This film in addition to having an excellent art direction and photography,  you can note that was made with love, although it didn’t win all the awards that deserved, the world created for Lemony Snicket’s is the exquisite union of many works of art within each scene. The details of props, locations and costumes (worth mentioning) are meticulous, attractive, and, together with the macabre coloring photography that at times recalls to Tim Burton and the varied levels of framings achieves to result in one word: Magic.

House of Flying Daggers (2004)

Director: Zhang Yimou

Photography: Zhao Xiaoding

Cast: Andy Lau, Zhang Ziyi, Takeshi Kaneshiro.

Duration: 119 minutes.

 House Of Flying Daggers Takeshi Kaneshiro Zhang Ziyi

Zerorojo considers the photography in this film as the mother of the aesthetic: each frame of this story well may be the subject of a postcard, the art direction and production design are impeccable and tough to beat, has an excellent taste,  unique range of colors and a beautiful exaltation at the nature, in addition to the above each frame is a perfect and pleasant construction. The story has a little of cliché but the image of the film is definitive and amazing and this one great detail makes it worthy of being seen several times. The amount of awards that this film won for his photography speaks for itself, curiously was nominated but didn’t win the Oscar or the BAFTA, but won the Boston Film Critics, National Society of Film Critics and the Satellite Awards in this category.

Sin City (2005)

Director: Robert Rodriguez, Frank Miller, Quentin Tarantino.

Photography: Robert Rodriguez.- Nominated to Satellite Awards.

Cast: Clive Owen, Mickey Rourke, Bruce Willis, Benicio Del Toro.

Duration: 126 minutes.

 Sin City Bruce Willis

In the challenge of taking a comic book to a film and that still seems a comic resides the beauty of this tape. The monochromatic dotted with details of color loaded with symbology make Sin City a film worthy of remembering. The grim lighting and the high contrasts fused with the art direction and photography are now opting for keeping alive the comic and reload it with the sadistic drama, sensuality and melancholy that Miller prints in the comic stripes of his books.

Memoirs Of A Geisha (2005)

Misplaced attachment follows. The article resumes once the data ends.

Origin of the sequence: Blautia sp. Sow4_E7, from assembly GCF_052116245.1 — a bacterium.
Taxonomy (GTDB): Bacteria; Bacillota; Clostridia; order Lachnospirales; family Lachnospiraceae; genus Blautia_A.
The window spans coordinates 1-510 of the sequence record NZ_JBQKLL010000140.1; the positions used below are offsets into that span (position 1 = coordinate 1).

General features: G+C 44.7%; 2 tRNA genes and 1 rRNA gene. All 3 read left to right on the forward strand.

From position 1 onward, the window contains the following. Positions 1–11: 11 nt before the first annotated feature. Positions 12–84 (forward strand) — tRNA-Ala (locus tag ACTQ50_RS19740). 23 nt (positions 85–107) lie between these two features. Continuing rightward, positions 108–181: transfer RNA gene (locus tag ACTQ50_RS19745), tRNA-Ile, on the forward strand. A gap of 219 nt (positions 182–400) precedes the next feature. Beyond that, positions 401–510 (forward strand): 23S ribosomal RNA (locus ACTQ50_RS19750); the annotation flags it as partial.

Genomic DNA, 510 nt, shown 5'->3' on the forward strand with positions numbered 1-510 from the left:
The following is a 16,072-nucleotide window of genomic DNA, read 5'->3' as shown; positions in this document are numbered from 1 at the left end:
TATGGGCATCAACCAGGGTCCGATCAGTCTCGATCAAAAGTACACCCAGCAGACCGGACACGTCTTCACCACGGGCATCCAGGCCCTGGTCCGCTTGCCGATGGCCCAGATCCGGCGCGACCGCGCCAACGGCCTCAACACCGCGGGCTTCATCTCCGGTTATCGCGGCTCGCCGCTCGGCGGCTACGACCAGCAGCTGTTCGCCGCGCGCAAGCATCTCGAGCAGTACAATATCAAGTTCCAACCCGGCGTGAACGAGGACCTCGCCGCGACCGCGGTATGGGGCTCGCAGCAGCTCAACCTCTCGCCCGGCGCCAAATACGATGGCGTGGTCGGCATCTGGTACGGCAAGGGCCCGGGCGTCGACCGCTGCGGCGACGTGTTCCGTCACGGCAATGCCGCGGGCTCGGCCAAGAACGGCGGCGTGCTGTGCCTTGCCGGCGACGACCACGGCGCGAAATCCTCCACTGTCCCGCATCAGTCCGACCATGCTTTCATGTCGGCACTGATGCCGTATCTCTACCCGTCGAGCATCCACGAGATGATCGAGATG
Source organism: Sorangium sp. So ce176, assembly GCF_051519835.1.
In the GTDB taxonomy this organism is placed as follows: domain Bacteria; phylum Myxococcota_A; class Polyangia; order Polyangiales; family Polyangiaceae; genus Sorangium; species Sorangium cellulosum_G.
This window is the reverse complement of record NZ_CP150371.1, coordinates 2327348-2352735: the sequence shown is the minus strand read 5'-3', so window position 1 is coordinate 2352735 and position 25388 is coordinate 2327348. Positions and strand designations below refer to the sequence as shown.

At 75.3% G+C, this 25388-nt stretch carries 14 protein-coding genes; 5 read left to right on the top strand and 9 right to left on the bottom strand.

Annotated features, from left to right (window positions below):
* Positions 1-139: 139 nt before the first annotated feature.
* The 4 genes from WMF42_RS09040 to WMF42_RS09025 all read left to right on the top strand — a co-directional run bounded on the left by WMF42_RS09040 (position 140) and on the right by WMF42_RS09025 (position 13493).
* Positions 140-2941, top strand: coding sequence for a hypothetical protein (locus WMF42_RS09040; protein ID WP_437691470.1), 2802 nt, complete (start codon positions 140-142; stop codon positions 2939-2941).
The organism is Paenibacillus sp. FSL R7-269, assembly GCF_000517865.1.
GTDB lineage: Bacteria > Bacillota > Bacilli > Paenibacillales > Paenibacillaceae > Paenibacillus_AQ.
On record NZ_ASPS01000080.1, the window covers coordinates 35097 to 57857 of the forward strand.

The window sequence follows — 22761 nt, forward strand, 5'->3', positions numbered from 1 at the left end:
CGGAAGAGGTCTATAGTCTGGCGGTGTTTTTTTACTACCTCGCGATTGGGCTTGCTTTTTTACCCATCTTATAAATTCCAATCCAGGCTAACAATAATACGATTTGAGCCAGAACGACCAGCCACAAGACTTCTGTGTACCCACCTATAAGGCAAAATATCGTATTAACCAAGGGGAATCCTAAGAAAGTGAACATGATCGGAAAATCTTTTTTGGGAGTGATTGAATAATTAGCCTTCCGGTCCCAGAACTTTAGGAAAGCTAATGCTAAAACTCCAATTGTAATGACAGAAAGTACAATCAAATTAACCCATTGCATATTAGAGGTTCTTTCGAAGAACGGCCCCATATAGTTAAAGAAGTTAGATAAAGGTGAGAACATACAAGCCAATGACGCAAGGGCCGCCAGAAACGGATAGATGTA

Director : Rob Marshall

Photography: Dion Beebe. Winner of the Oscar, BAFTA and others…

Cast: Zhang Ziyi, Ken Watanabe, Michelle Yeoh.

Duration: 145 minutes.

 Memoirs Of a Geisha Zhang Ziyi

Dion Beebe was creditor to an enviable list of awards for this film, and is understandable: Memoirs of a Geisha not only accounts with excellent lighting and dazzling framing it also features with a irrefutable forcefulness to take advantage of each element: the composition of the scenes and the layout of the elements surrounding the characters make the story something so lived that the viewer believes to be watching the past unfolds before its eyes.

Pan’s Labyrinth (2006)

Director: Guillermo del Toro.

Photography: Guillermo Navarro.- Oscar, Goya Awards and Ariel winner.

Art Direction: Eugenio Caballero, Pilar Revuelta – Winners of the Oscar.

Cast: Ivana Baquero, Doug Jones, Sergi Lopez.

Duration: 112 minutes.

 Laberinto del Fauno Pan's Labyrinth Ivana Baquero

Guillermo Navarro was Academy award, Goya Award and Ariel winner by this film. Pan’s Labyrinth is the perfect sample of the coordination between photography, art direction and production design. Many of the sequences of the story are a fairy tale in motion: the warm and accented colors united to the grim and surreal aesthetic printed in the story pure fantasy, however, the photography is responsible for making the reality something so special, so unique that comes to seem unreal.

Life of Pi (2012)

Director: Ang Lee – Oscar winner

Photography: Claudio Miranda – Oscar winner

Cast: Suraj Sharma, Irrfan Khan.

Duration: 127 minutes.

 Life Of Pi Richard Parker

In addition to all the visual effects that has Life Of Pi can be counted among its major attributes the photography which is excessively explicit: the colors and filters used mark strongly moments in the story: the real and the unreal, the past and present. This film has many attractive elements on a visual level, however here is noted that this one is considered definitive, not all the films contain this beauty in color: acidic and alive mixtures with some evocation of vintage filters.